Theranos and Elizabeth Holmes are utterly fascinating. To develop a diagnostic testing company in complete secrecy over 10 years that is now valued at $9 billion is unreal.
Speaking of Theranos’ valuation:
Investors have valued the company at more than nine billion dollars, comparable to the two major diagnostic labs.
Comparable valuations, but not comparable scale of business:
Quest runs about thirty full-service laboratories around the country; it performs six hundred million tests of all kinds annually—Theranos’s aim is to hit one million blood tests in 2015—and owns four thousand vehicles for picking up samples.
Valuations never make sense to me.
When I first read about Theranos earlier this year, the proposition—hundreds of laboratory tests from a few drops of blood obtained by finger-stick—seemed too good to be true. Conversely, why not? Why do we have to draw so much blood?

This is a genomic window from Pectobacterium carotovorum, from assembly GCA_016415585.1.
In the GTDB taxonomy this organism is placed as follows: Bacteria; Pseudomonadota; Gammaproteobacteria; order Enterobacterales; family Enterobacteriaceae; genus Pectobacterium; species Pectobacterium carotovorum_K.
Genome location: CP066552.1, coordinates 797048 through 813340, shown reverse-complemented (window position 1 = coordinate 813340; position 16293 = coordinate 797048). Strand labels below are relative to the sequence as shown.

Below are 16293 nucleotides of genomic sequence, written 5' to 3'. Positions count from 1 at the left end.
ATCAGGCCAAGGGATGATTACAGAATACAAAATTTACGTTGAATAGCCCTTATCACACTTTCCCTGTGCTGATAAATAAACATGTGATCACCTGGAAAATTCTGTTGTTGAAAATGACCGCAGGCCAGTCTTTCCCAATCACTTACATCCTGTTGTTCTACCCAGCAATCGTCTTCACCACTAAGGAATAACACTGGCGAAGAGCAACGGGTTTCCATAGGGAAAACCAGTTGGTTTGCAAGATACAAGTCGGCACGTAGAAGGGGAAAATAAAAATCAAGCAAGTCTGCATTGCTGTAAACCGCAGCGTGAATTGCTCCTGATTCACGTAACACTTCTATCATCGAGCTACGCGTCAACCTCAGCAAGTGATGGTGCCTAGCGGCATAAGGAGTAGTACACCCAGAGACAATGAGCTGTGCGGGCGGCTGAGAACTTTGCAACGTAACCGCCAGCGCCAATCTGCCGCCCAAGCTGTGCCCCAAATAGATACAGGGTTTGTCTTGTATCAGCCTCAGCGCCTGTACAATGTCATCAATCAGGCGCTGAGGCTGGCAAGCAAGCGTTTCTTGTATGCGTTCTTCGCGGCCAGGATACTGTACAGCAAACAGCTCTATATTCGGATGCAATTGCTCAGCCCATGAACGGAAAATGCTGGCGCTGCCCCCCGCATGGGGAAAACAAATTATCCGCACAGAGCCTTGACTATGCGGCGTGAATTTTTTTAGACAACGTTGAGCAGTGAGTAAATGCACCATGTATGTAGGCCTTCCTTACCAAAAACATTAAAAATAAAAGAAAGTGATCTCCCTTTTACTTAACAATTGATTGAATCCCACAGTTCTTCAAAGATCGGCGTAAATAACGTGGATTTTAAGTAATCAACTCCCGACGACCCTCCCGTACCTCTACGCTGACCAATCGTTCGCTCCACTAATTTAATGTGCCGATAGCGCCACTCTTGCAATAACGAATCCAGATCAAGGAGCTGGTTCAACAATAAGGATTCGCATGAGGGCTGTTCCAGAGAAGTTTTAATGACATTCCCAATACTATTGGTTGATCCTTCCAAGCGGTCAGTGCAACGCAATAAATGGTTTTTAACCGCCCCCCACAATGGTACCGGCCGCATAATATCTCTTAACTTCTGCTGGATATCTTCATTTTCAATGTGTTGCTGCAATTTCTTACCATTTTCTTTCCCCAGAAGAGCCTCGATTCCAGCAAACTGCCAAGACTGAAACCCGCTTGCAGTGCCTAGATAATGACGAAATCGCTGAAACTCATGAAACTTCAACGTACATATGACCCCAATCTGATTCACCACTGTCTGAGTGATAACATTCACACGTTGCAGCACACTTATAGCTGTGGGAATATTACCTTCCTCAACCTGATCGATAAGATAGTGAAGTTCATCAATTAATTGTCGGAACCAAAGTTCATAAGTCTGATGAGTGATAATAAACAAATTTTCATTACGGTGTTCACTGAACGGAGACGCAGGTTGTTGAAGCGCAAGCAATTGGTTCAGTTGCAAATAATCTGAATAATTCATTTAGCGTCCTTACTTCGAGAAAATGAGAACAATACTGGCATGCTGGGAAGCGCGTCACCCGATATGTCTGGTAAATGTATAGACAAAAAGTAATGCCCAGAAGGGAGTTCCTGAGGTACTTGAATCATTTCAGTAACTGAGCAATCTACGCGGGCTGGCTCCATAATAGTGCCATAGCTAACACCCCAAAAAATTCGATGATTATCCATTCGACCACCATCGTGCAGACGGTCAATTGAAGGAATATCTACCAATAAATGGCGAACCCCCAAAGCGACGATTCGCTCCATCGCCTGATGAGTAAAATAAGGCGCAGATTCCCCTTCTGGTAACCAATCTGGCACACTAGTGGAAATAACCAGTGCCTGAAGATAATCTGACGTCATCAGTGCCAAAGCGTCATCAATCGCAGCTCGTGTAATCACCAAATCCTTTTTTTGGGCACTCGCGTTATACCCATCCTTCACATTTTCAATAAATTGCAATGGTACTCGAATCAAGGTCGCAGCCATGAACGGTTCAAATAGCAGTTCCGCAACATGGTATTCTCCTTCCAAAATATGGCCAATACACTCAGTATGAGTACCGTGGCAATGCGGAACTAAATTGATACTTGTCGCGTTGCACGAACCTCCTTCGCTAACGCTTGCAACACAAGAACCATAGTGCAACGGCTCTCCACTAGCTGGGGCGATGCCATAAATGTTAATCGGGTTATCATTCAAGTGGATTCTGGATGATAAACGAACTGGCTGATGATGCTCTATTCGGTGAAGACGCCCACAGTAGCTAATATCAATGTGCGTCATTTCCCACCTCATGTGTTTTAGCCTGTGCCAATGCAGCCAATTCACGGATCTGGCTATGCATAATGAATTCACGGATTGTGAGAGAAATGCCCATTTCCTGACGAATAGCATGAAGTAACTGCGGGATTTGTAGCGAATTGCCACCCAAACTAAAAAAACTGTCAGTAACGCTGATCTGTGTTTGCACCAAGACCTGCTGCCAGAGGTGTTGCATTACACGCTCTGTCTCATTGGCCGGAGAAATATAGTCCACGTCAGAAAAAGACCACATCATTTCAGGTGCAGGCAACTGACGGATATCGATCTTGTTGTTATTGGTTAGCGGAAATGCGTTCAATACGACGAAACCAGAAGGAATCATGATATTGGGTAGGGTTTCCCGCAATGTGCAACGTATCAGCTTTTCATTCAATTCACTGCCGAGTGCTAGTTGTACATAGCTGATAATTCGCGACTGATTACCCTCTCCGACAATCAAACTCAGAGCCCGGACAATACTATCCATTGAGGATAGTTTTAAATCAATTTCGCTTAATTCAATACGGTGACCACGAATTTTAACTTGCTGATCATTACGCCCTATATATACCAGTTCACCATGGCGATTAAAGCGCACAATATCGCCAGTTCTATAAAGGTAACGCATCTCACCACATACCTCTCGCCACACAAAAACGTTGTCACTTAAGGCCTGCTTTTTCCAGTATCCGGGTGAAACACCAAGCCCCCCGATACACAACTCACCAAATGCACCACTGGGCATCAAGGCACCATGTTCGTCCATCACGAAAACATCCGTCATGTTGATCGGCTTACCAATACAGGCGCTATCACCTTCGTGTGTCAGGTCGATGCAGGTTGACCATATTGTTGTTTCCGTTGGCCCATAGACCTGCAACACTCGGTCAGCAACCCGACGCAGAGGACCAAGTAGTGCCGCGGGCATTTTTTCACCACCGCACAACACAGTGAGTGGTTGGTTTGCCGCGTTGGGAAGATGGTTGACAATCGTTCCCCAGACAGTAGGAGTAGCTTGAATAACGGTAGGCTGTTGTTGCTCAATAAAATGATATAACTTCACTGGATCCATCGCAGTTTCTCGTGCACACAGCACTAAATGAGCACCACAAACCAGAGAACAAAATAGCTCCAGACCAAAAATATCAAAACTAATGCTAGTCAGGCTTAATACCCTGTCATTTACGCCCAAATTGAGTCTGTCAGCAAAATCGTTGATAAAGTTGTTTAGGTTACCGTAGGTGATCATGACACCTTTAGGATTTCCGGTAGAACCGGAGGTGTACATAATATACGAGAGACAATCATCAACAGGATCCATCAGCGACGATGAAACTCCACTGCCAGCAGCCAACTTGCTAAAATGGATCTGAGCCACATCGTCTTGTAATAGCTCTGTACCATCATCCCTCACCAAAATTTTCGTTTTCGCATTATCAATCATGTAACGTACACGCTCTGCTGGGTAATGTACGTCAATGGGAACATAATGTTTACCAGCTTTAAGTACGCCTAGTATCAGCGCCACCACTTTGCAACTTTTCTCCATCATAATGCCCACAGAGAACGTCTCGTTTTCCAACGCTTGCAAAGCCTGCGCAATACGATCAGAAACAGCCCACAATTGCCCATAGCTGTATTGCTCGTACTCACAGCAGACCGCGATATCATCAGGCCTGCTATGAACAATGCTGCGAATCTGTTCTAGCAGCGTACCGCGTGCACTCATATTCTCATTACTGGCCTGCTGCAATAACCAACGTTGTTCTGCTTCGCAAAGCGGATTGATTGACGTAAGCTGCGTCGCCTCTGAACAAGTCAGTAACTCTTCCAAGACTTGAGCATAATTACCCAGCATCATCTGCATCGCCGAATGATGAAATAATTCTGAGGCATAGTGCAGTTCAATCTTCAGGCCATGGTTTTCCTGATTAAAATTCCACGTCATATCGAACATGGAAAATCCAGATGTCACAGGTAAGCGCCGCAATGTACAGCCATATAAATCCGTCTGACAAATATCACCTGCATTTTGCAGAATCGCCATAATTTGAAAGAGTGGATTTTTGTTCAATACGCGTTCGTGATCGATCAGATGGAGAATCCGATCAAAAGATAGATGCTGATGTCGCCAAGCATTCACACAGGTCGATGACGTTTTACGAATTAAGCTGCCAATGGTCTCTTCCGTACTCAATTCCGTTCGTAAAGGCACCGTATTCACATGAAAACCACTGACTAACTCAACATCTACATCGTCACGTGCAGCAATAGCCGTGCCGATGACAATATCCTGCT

I am not a pathologist and definitely not qualified in any way to answer that question. I think the juxtaposition between Theranos’ promise and the eventual reality is what makes it such a fascinating company. As mentioned several times in the article, transparent peer review needs to be conducted before we can fully buy into Theranos’ promise. Comparison to 23 and Me is quite apt; Theranos will undoubtedly go through growing pains which will include government oversight.
I can’t wait to see what happens. I would prefer, both for my patients and myself, easier diagnostic testing, but it has to live up to current standards for accuracy.